weather icon Clear

New location for burned out tattoo studio

Although it’s been just over a week since a fire forced Living Art Tattoo to close the doors to its original location on State Route 372, the shop reopened Saturday in a new spot at the corner of Calvada and Pahrump Valley boulevards and is readily accepting new customers.

Living Art Tattoo owner Brian Jones said his number one priority after seeing the damage an electrical fire caused his shop in the early morning hours of Sept. 6 was to find a new location as soon as possible to get back to work, providing quality tattoos to his customers and earning a living to support his family.

The electrical fire, while mostly contained to the front of the former tattoo shop location, caused heat and smoke damage throughout the store, forcing Jones to close his business until he could find a new location.

Though Jones said he lost a lot of expensive equipment and some of his art hanging on the walls of the shop, fate led him to a new location within 24 hours of the fire that destroyed the first one.

“It was lucky,” he said, as he described the circumstances that led him to the new shop located at 1971 Pahrump Valley Boulevard.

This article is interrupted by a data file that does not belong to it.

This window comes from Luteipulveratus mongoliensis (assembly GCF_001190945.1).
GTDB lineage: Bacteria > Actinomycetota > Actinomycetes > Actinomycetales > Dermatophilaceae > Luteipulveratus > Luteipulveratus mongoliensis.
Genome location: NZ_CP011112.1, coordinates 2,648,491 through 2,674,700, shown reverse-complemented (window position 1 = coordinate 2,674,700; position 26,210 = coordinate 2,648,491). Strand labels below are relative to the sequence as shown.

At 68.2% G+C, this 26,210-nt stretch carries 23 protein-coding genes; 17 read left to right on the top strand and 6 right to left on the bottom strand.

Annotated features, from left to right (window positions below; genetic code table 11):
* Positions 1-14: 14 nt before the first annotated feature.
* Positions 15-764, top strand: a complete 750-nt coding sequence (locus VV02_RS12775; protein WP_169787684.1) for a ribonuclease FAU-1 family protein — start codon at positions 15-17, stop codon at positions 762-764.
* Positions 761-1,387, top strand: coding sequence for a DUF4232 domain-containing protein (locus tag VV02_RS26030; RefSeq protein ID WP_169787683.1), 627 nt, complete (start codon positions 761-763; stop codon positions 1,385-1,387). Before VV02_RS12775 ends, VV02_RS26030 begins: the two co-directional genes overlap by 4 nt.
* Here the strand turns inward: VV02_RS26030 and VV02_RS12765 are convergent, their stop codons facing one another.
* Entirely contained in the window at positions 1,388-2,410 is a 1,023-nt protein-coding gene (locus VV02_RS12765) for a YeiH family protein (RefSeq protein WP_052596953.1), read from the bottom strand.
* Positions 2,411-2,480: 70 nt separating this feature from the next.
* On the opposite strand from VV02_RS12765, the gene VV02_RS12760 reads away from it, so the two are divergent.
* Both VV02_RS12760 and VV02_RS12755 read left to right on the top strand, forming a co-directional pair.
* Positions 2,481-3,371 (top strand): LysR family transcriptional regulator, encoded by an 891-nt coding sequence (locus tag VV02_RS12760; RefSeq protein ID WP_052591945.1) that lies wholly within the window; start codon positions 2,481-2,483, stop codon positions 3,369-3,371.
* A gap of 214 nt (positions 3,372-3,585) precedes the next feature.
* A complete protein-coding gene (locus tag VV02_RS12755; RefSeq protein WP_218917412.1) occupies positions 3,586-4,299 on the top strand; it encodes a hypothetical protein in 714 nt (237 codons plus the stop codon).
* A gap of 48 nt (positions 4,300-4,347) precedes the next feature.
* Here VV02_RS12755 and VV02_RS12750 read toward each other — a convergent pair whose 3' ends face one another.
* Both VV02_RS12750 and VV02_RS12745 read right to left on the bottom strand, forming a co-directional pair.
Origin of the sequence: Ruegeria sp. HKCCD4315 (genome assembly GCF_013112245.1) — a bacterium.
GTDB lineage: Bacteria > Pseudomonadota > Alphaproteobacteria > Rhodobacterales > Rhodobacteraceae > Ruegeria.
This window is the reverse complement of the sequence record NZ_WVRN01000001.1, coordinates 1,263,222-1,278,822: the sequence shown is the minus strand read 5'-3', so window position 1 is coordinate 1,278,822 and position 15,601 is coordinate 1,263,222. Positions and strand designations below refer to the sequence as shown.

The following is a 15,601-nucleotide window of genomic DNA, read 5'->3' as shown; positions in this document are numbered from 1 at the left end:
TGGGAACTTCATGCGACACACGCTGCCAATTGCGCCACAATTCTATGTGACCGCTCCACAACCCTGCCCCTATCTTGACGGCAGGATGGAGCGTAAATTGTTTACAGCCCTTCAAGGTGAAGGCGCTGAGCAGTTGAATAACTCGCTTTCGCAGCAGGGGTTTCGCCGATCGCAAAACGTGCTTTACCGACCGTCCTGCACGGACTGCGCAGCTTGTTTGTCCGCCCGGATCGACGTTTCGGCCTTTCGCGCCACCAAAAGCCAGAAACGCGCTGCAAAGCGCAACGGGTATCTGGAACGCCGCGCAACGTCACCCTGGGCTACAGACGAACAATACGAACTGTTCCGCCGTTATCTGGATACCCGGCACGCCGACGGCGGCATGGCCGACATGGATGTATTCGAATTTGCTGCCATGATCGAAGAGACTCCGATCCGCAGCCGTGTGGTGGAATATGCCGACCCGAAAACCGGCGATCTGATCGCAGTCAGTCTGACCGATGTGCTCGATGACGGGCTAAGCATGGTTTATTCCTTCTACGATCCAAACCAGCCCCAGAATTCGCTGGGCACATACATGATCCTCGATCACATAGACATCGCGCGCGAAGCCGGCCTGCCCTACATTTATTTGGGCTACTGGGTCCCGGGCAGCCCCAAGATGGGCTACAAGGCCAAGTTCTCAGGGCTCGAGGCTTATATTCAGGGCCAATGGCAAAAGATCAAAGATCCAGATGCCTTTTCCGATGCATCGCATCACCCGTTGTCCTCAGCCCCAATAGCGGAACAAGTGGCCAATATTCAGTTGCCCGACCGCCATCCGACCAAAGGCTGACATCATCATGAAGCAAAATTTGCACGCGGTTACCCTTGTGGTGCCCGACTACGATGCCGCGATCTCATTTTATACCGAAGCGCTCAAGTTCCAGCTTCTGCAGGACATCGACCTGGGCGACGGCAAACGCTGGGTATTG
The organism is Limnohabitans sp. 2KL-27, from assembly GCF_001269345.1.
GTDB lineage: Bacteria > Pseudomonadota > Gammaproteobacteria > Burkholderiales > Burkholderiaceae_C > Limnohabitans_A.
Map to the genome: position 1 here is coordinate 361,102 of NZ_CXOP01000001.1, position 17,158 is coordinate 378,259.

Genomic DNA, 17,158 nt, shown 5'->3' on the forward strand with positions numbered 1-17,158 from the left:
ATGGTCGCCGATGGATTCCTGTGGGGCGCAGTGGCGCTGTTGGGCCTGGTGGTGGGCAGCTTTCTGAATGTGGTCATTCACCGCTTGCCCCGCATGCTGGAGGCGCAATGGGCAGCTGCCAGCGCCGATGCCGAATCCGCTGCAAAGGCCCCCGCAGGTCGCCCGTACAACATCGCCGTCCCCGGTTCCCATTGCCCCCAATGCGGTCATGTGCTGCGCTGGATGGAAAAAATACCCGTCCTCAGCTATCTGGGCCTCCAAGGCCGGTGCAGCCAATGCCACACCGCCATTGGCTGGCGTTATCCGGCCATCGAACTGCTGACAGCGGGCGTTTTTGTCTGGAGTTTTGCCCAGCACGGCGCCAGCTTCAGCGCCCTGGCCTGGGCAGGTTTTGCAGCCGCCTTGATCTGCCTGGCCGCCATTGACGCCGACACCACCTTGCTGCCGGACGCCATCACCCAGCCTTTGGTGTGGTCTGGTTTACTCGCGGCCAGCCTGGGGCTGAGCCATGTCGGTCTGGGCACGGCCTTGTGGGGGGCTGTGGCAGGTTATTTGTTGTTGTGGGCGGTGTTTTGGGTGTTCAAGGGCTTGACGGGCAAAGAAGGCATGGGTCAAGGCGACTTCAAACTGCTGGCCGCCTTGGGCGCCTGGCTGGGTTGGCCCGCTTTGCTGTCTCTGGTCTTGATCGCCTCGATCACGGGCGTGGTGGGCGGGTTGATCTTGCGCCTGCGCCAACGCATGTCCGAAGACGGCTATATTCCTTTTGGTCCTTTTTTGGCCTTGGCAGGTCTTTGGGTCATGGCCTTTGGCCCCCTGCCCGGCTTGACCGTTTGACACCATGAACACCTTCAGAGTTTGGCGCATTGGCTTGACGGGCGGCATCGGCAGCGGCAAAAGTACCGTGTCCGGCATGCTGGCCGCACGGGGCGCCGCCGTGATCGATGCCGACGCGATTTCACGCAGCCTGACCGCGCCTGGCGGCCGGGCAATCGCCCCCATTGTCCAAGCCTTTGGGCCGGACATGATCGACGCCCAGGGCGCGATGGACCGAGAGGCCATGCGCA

Jones said he drove past the store front complex every day on his way to and from work, and on the day of the fire, as he was driving past he happened to notice there was a for lease sign in the window.

It was also an area he said he originally looked at and wanted to open a shop in when he moved to Pahrump from Tennessee last year, but there was nothing open at the time.

After a few phone calls to secure the location and find some friends to help him begin the process of re-establishing his shop, Jones said he got to work setting up the new home of Living Art Tattoo the following evening.

Opening the shop was not an easy undertaking by any means, Jones said.

He and two of his friends worked close to 20-hour days for a week, painting and renovating the space to make it a fully-functioning tattoo shop.